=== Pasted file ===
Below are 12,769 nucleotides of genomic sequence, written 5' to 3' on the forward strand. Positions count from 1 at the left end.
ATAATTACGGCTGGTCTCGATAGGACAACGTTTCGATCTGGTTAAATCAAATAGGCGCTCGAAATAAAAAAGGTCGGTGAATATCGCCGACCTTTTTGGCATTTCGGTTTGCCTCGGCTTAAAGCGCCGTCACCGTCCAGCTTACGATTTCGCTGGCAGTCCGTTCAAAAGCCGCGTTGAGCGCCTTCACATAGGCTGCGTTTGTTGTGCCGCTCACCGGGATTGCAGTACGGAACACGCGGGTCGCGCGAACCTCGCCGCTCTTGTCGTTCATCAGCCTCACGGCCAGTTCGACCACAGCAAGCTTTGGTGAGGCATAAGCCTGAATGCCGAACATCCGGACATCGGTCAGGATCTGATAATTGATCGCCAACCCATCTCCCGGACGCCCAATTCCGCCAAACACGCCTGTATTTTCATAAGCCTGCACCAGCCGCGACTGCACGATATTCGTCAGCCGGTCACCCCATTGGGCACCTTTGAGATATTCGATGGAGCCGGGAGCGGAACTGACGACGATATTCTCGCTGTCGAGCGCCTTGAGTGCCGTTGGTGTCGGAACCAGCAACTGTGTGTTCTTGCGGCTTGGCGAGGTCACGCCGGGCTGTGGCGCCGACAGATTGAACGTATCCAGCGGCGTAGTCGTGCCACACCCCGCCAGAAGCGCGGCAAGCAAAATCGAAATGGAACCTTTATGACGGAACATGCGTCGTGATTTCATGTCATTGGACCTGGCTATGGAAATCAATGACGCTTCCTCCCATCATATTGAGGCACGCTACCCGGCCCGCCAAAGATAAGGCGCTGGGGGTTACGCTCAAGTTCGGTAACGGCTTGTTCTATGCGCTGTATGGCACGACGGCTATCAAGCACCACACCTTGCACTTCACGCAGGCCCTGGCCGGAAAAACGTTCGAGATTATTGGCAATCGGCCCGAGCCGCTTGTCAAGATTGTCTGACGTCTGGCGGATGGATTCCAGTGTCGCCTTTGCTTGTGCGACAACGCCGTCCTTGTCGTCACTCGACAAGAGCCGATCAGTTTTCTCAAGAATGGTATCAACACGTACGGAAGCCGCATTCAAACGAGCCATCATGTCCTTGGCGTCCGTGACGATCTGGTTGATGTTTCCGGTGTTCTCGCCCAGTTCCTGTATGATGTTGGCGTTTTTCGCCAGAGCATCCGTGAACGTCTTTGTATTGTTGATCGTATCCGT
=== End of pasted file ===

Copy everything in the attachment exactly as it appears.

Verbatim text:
Below are 12,769 nucleotides of genomic sequence, written 5' to 3' on the forward strand. Positions count from 1 at the left end.
ATAATTACGGCTGGTCTCGATAGGACAACGTTTCGATCTGGTTAAATCAAATAGGCGCTCGAAATAAAAAAGGTCGGTGAATATCGCCGACCTTTTTGGCATTTCGGTTTGCCTCGGCTTAAAGCGCCGTCACCGTCCAGCTTACGATTTCGCTGGCAGTCCGTTCAAAAGCCGCGTTGAGCGCCTTCACATAGGCTGCGTTTGTTGTGCCGCTCACCGGGATTGCAGTACGGAACACGCGGGTCGCGCGAACCTCGCCGCTCTTGTCGTTCATCAGCCTCACGGCCAGTTCGACCACAGCAAGCTTTGGTGAGGCATAAGCCTGAATGCCGAACATCCGGACATCGGTCAGGATCTGATAATTGATCGCCAACCCATCTCCCGGACGCCCAATTCCGCCAAACACGCCTGTATTTTCATAAGCCTGCACCAGCCGCGACTGCACGATATTCGTCAGCCGGTCACCCCATTGGGCACCTTTGAGATATTCGATGGAGCCGGGAGCGGAACTGACGACGATATTCTCGCTGTCGAGCGCCTTGAGTGCCGTTGGTGTCGGAACCAGCAACTGTGTGTTCTTGCGGCTTGGCGAGGTCACGCCGGGCTGTGGCGCCGACAGATTGAACGTATCCAGCGGCGTAGTCGTGCCACACCCCGCCAGAAGCGCGGCAAGCAAAATCGAAATGGAACCTTTATGACGGAACATGCGTCGTGATTTCATGTCATTGGACCTGGCTATGGAAATCAATGACGCTTCCTCCCATCATATTGAGGCACGCTACCCGGCCCGCCAAAGATAAGGCGCTGGGGGTTACGCTCAAGTTCGGTAACGGCTTGTTCTATGCGCTGTATGGCACGACGGCTATCAAGCACCACACCTTGCACTTCACGCAGGCCCTGGCCGGAAAAACGTTCGAGATTATTGGCAATCGGCCCGAGCCGCTTGTCAAGATTGTCTGACGTCTGGCGGATGGATTCCAGTGTCGCCTTTGCTTGTGCGACAACGCCGTCCTTGTCGTCACTCGACAAGAGCCGATCAGTTTTCTCAAGAATGGTATCAACACGTACGGAAGCCGCATTCAAACGAGCCATCATGTCCTTGGCGTCCGTGACGATCTGGTTGATGTTTCCGGTGTTCTCGCCCAGTTCCTGTATGATGTTGGCGTTTTTCGCCAGAGCATCCGTGAACGTCTTTGTATTGTTGATCGTATCCGT